from Eight Candles and a Tree
written by Simone Bloom Nathan
illustrated by Brian Barber
Beaver’s Pond Press, 2014
I read somewhere recently that Americans celebrate fourteen different Winter holidays. That’s a lot, for sure! When I started verifying that statement, I found, well, not that many. Each holiday is different, but all have something in common.
First of all, the word holiday can be traced back to about 1200 CE, to Old English haligdæg, holy day. It was used to designate a variety of consecrated days including the Sabbath. One hundred years later, the meaning had broadened to include both a religious festival and a day to pause from work and recreation. By the mid 15th century, the phrase happy holidays, when used in British English, included summer vacation from school. And in American English the Christmastime greeting was popularized in 1937, in Camel cigarette ads, of all places. (etymonline.com)
According to a a Pew Research poll from a few years ago, 90% of Americans celebrated Christmas, and only half of those who celebrated considered the religious aspects of the holiday. Most Americans say Christmas is a cultural holiday, and that number seems to be increasing.
So what do the other 10% celebrate? Even though only about 2% of the American population identifies as Jewish, Hanukkah (with all its various transliterated spellings!) is probably the next best known. It begins at sundown on the 15th day of Kislev every year. The celebration, a re-dedication of faith, commemorates the re-dedication of the Holy Temple in Jerusalem after it was desecrated by the Syrian Greeks in 164 BCE.
Practicing Muslims celebrate Eid al-Adha on the 10th day of Dhul-Hijjah, the twelfth and final month of their lunar calendar. During Eid al-Adha, Muslims celebrate Abraham’s (Ibrahim’s) obedience to Gd (Allah) by preparing his son for sacrifice. Of course we all know how that story ends. Jews study the same story during the High Holy Days, Rosh HaShannah and Yom Kippur.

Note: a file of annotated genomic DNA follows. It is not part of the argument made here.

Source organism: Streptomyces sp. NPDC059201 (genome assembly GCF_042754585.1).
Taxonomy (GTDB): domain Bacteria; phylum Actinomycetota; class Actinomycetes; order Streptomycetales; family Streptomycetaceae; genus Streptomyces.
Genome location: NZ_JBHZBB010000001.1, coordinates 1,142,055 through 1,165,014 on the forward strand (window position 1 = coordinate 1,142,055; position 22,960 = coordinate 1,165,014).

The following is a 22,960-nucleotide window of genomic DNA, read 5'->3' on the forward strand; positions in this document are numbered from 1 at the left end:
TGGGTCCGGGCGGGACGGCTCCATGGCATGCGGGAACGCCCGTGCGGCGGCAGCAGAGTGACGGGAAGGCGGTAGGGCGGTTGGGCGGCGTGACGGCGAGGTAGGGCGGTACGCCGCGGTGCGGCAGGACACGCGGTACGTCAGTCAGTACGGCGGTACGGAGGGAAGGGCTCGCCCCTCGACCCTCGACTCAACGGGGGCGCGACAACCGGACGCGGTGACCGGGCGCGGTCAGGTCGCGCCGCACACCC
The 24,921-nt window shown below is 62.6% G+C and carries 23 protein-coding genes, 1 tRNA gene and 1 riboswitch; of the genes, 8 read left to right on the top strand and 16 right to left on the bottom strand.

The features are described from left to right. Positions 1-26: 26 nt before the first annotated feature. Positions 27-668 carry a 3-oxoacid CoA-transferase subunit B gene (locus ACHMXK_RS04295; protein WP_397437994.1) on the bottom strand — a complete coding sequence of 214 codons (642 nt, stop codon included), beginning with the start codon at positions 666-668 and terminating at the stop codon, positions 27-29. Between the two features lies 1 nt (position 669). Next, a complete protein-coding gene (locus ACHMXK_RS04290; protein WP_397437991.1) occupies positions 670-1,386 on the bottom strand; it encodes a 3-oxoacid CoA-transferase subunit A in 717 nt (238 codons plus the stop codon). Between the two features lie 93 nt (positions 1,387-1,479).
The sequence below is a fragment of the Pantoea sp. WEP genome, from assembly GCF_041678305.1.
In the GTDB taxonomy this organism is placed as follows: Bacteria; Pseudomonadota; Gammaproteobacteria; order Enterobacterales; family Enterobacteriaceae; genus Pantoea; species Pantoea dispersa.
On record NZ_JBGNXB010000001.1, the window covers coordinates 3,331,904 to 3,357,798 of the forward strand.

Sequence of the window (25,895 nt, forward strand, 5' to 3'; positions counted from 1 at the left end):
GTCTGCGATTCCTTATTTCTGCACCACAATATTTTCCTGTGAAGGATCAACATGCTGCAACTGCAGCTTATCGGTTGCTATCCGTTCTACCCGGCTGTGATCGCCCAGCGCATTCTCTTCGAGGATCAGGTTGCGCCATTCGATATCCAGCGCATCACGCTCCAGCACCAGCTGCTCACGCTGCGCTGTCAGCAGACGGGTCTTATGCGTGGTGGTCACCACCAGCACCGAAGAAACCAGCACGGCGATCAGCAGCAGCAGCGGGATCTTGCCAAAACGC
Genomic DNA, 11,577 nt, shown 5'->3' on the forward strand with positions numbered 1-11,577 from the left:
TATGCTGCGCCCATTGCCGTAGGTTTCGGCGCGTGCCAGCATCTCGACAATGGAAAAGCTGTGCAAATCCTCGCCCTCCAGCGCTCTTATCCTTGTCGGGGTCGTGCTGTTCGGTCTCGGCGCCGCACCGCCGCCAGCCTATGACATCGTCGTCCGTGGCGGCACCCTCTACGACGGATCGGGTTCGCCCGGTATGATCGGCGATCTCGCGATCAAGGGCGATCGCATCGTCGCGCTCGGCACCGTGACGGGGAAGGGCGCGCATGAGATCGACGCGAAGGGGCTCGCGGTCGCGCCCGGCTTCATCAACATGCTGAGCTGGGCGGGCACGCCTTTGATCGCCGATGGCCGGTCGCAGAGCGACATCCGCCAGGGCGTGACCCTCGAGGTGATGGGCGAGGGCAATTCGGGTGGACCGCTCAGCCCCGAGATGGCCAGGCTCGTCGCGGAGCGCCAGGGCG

While Hanukkah and Eid al-Adha occur on the same day of their respective calendars, they correspond to different days of the Gregorian calendar. The new moon begins a new month on both the Hebrew and the Muslim calendars. Muslim holy days travel around the Gregorian calendar according to the number of days in each lunar month. The Hebrew calendar compensates for the fewer number of days in a lunar year by using a complicated formula to add a leap month when necessary to keep the months in sync with the seasons. This is not to say one calendar system is better than another, only that they are different.
The custom of Yuletide goes back to the old Winter Solstice festivals first celebrated in Scandinavia and other parts of northern Europe. Winter Solstice acknowledges the day with the least number of daylight hours and celebrates the sun’s return as each day gains more and more light.
Diwali was originally a Hindu holy day. Now Jains and Sikhs and some Buddhists celebrate, too. Also called the Festival of Lights, lit candles represent the triumph of our inner light.
A relatively recent African-American cultural holiday is Kwanzaa. Beginning right after Christmas, a candle representing an African family- or social-value, is lit. Day by day, like the Jewish Hannukkia, the Kinara grows brighter with each new candle. Lightness and all it symbolizes: learning; knowledge; truth; wins over darkness and all it symbolizes: ignorance; lies; fear; every time.
Whether we light candles or light colorful bulbs, whether the light comes from a Yule log, the returning sun itself, or each person’s inner glow, every day brings its own reason to celebrate. Whether we say our prayers in Latin, English, Gaelic, Arabic, Hindi, or Swahili, Americans throughout our beautiful country pray for the potential of peace.
During these darkest days of the calendars we use to mark time, let’s all strive to bring light to each other and ourselves.
Happy holidays! Cheers for the immutable human spirit!
-—be curious (and find someone to love, yourself included!)